University of Oxford

File(s) not publicly available

E02726: Palladius of Helenopolis, in his Historical Dialogue on the Life of John Chrysostom, of 408 or shortly after,reports that, in 402, the so-called 'Tall Brothers', a group of Egyptian ascetics, excommunicated by Theophilos of Alexandria, met the empress Eudoxia at the shrine of *John the Baptist (S00020) in the Constantinopolitan suburb of the Hebdomon. Written in Greek at Syene (Aswan, Upper Egypt).

online resource
posted on 2017-04-20, 00:00 authored by erizos
Palladius of Helenopolis, Historical Dialogue on the Life of John Chrysostom (BHG 870, 870e, 870f; CPG 6037), VIII. 13-17

καὶ ἐντευξάμενοι τοῖς αὐγούστοις προσέρχονται ἐν τῷ μαρτυρίῳ τοῦ ἁγίου Ἰωάννου τῇ βασιλίσσῃ δεηθέντες, τῶν μὲν ἀντιδίκων μοναχῶν τὴν δέησιν παρὰ τοῖς ἐπάρχοις γυμνασθῆναι, τὸν δὲ Θεόφιλον παραστάντα καὶ ἄκοντα ἐπὶ Ἰωάννου κριθῆναι.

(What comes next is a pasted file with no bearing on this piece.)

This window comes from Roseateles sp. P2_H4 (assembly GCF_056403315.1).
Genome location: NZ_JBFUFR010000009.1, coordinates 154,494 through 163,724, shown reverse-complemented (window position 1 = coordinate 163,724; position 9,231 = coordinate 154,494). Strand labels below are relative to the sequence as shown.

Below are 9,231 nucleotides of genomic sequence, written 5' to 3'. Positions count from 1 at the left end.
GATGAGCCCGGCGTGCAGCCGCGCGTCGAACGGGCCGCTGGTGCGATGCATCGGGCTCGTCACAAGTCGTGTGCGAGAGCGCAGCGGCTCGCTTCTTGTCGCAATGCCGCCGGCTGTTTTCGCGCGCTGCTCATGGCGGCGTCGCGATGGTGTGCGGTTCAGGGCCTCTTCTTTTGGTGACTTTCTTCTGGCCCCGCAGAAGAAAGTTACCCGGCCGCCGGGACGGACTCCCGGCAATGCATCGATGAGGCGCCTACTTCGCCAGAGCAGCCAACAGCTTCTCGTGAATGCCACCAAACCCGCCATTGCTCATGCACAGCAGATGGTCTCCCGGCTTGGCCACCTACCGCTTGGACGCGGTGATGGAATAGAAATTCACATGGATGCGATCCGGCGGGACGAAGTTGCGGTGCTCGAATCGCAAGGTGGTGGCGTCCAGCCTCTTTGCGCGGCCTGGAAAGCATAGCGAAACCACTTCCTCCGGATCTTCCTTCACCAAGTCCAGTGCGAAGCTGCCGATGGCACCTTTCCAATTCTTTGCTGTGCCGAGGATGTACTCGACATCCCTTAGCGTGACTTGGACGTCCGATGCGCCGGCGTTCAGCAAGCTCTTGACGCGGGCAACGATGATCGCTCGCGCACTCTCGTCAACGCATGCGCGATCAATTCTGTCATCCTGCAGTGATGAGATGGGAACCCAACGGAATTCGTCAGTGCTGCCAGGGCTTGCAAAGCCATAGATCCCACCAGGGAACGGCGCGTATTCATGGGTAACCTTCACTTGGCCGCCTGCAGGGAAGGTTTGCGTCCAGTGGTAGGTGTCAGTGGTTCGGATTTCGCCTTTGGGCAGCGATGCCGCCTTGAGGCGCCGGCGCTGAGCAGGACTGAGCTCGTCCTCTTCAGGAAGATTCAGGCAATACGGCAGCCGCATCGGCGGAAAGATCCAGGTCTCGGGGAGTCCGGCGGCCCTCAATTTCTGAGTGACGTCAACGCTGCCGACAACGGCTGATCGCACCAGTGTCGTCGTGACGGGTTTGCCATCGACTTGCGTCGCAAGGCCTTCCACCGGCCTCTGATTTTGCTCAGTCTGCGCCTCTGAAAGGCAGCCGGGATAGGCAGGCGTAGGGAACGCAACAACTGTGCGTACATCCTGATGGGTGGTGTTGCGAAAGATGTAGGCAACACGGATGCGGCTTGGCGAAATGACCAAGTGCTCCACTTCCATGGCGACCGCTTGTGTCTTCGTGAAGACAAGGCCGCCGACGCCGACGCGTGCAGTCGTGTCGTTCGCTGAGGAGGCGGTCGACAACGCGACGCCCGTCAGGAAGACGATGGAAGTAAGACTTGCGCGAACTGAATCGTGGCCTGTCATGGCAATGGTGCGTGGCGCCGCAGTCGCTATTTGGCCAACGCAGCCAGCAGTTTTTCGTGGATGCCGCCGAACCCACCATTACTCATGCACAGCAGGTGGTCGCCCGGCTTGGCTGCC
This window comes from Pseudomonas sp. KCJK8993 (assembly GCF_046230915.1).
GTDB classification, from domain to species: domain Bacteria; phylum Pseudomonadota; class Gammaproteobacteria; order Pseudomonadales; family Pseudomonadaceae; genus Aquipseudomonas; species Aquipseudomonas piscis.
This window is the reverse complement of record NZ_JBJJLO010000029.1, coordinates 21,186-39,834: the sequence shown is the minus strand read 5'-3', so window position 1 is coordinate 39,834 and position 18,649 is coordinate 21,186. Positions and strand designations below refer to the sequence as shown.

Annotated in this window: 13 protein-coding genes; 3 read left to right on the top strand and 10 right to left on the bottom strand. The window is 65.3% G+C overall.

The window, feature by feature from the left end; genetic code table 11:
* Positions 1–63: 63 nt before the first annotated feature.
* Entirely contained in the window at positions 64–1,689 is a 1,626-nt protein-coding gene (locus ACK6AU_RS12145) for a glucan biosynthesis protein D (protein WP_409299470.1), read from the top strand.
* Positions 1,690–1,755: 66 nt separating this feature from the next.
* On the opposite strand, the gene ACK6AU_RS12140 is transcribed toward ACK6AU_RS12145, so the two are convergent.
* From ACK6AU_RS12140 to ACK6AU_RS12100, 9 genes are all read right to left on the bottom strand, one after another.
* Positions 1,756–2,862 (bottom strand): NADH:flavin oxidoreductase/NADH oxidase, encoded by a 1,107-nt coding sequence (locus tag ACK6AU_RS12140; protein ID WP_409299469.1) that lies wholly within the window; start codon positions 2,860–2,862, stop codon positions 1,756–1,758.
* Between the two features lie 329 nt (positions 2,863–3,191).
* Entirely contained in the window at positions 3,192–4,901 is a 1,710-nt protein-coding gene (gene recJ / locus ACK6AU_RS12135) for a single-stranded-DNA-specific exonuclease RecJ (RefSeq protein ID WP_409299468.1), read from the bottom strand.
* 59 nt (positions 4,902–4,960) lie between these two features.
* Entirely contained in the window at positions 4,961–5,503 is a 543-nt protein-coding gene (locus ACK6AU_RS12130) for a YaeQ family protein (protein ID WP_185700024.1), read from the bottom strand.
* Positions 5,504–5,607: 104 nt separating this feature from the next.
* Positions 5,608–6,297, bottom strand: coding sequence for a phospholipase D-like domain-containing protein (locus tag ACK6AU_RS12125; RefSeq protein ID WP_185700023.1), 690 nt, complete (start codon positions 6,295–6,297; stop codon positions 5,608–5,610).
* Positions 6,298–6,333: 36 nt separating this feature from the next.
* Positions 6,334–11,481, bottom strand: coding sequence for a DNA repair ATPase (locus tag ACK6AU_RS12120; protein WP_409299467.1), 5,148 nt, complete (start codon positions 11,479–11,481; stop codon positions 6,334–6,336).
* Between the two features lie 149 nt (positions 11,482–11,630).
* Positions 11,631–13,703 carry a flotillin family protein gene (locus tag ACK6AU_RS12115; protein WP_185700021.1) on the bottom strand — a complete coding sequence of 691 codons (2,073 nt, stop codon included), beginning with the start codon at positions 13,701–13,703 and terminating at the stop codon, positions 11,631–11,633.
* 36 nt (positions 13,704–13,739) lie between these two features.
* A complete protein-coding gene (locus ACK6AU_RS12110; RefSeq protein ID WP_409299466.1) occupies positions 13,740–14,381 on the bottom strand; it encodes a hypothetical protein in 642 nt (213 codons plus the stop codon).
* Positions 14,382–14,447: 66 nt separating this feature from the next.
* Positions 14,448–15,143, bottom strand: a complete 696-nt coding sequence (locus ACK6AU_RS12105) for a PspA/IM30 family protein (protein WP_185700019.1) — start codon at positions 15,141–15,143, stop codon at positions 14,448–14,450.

‘They appealed to the emperors and met the empress at the shrine of Saint John, with the petition that the grievance of their rival monks be tried by the Praetorian Prefect, while Theophilos be summoned, even against his will, in order to be tried by John.’

Text: Malingrey and Leclercq 1988.
Translation: E. Rizos.


Evidence ID


Saint Name

John the Baptist : S00020

Saint Name in Source


Type of Evidence

Literary - Other narrative texts (including Histories)


  • Greek

Evidence not before


Evidence not after


Activity not before


Activity not after


Place of Evidence - Region

Egypt and Cyrenaica

Place of Evidence - City, village, etc


Place of evidence - City name in other Language(s)

Aswan Hermopolis ϣⲙⲟⲩⲛ Ashmunein Hermopolis

Major author/Major anonymous work

Palladius of Helenopolis

Cult activities - Places

Martyr shrine (martyrion, bet sāhedwātā, etc.)